I want to make a downloads managing system on my website, that when you purchase a download, you can always re-download it again for free. (i have read that Steam does something similar)

The problem is, that someone would be able to create a account, purchase something and then give the account password to friends and family, so they can all download copies for free.

Is there a way to prevent this? Or is it impossible.

  • 2
    Possible? To a good approximation, yes. Worthwhile in terms of effort vs. business value? Probably not. A dedicated adversary will always be able to fool your PC-detecting routine. Aug 25, 2014 at 15:07
  • @KilianFoth do you have a idea how it happens on steam? (i don't know because i don't use it). Or does Steam have the same problem?
    – JoJo
    Aug 25, 2014 at 15:10
  • 3
    Steam has the same problem. DRM is security through obscurity. You're introducing more hoops to jump, and this will deter some people, but not the most determined. You can't give someone encrypted content and the decryption key and expect to control the encrypted content.
    – Doval
    Aug 25, 2014 at 15:15
  • Potentially helpful, related sort of question: programmers.stackexchange.com/questions/214158/…
    – BrianH
    Aug 25, 2014 at 15:57
  • Could your friends and family buy games as well? That's one reason not to give out this information. What do you do when they put your files on a USB stick and pass it around?
    – JeffO
    Aug 25, 2014 at 16:41

3 Answers 3


In the age of the Internet, copy protection is a fool's errand, and it's never worth your time and effort to even try.

Consider Microsoft, who spends more resources on R&D in a single month than you'll ever have in your entire life put together. They're obsessive about copy protection, and yet the latest version of Windows had a crack available before RTM. If they can't pull it off, why would you ever think you have a chance?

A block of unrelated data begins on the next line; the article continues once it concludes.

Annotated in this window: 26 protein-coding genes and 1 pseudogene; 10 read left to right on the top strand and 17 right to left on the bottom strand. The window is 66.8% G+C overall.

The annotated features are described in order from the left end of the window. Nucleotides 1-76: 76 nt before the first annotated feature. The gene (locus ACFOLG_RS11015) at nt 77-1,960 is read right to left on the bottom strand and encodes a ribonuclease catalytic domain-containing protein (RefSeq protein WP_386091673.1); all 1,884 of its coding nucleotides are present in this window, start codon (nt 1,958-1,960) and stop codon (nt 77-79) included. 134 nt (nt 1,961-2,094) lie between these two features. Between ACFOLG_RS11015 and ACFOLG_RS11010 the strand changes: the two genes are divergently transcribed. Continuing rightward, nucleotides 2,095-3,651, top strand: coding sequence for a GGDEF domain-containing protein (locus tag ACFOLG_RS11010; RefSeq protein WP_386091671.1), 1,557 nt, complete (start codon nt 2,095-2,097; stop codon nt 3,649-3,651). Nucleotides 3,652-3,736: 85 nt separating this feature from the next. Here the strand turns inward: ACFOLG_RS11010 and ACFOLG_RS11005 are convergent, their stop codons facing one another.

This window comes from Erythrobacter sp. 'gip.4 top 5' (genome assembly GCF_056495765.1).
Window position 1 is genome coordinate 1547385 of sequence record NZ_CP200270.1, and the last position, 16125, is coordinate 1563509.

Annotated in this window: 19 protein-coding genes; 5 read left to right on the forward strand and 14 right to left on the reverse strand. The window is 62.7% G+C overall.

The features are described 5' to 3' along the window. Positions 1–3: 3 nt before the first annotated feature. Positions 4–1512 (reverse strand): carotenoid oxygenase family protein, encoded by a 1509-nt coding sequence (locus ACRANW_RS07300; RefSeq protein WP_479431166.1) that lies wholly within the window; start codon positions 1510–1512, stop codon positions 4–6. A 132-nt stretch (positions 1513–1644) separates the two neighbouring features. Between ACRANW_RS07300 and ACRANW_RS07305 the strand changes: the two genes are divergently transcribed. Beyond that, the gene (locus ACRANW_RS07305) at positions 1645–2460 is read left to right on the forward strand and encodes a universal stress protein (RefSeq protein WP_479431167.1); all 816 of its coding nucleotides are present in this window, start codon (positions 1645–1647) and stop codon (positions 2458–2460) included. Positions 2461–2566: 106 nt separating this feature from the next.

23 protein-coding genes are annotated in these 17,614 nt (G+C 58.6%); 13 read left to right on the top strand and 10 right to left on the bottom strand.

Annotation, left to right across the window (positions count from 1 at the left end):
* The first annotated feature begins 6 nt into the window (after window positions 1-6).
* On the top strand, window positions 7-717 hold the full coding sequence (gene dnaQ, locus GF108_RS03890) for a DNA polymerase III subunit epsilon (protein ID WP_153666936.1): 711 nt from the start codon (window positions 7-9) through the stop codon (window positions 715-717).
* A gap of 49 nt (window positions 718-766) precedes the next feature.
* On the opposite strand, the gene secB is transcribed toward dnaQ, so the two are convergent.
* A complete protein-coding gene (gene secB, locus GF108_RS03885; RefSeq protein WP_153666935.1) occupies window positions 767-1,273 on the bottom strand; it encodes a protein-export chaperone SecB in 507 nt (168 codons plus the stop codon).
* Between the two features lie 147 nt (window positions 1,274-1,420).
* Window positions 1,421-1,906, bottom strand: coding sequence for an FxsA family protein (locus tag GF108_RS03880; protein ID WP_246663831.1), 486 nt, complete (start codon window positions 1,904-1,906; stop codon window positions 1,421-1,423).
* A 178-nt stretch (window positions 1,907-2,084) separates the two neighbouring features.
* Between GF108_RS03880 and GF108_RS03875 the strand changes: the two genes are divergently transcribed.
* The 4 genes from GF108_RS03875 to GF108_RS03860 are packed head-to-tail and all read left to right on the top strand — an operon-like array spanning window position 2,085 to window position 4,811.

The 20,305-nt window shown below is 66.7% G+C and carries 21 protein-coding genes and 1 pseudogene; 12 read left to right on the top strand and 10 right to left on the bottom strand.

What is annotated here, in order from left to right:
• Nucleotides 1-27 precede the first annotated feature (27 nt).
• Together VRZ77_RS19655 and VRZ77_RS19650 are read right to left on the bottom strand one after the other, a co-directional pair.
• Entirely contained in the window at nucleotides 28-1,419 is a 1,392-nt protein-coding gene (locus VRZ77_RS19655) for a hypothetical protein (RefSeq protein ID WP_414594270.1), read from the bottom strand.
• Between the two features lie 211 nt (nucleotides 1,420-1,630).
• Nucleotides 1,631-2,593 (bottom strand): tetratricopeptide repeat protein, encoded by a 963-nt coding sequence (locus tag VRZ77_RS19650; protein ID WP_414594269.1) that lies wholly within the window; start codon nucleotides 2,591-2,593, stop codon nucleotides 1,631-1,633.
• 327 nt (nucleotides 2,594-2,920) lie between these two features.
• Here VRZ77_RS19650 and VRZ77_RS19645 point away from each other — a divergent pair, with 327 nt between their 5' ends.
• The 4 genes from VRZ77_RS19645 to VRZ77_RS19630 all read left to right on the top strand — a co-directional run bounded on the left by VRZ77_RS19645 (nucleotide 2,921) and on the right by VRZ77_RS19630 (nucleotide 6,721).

The deck is stacked against you from the beginning. First, we have the theory. You can frame the basic issue here as the fundamental problem of cryptography: Alice wants to send a message to Bob, and ensure that Charlie is not able to read it even if it should fall into his hands. Except in this case, Bob and Charlie are the same person.

Now we have the details. If your system downloads something when a person gives the right account credentials, then a person with the right account credentials can download it. It's really that simple, and any additional complexity you introduce will cause unhappy customers.

A central server makes sure that you're logged in properly before the software will launch? Nice going, bozo. Now anyone with a flaky Internet connection can't use what they legitimately bought and paid for.

A server ensures the user isn't logged in twice at the same time? You just tossed a dozen very useful testing scenarios out the window.

Fingerprint the computer so they can't re-download to a different system? Sounds great, right up until that computer dies and they get a new one.

Bottom line: don't even try. It doesn't work. Never has, never will, never can. All you end up doing is wasting money, annoying your customers, and driving them away. There is one and only one way to make money in software, and that's basic market economics: Sell your product for less than what the prospective buyer sees as its value to him, and he will pay for it.

  • Thank you for this very useful answer. You are absolutely right!
    – JoJo
    Aug 25, 2014 at 15:32
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    Yes, but let's be realistic for a second. Something like 80% of users will be deterred by the same old basic, well-known copy protection routines that have been known for decades; you can't do anything about the rest of them.
    – Casey
    Aug 25, 2014 at 15:42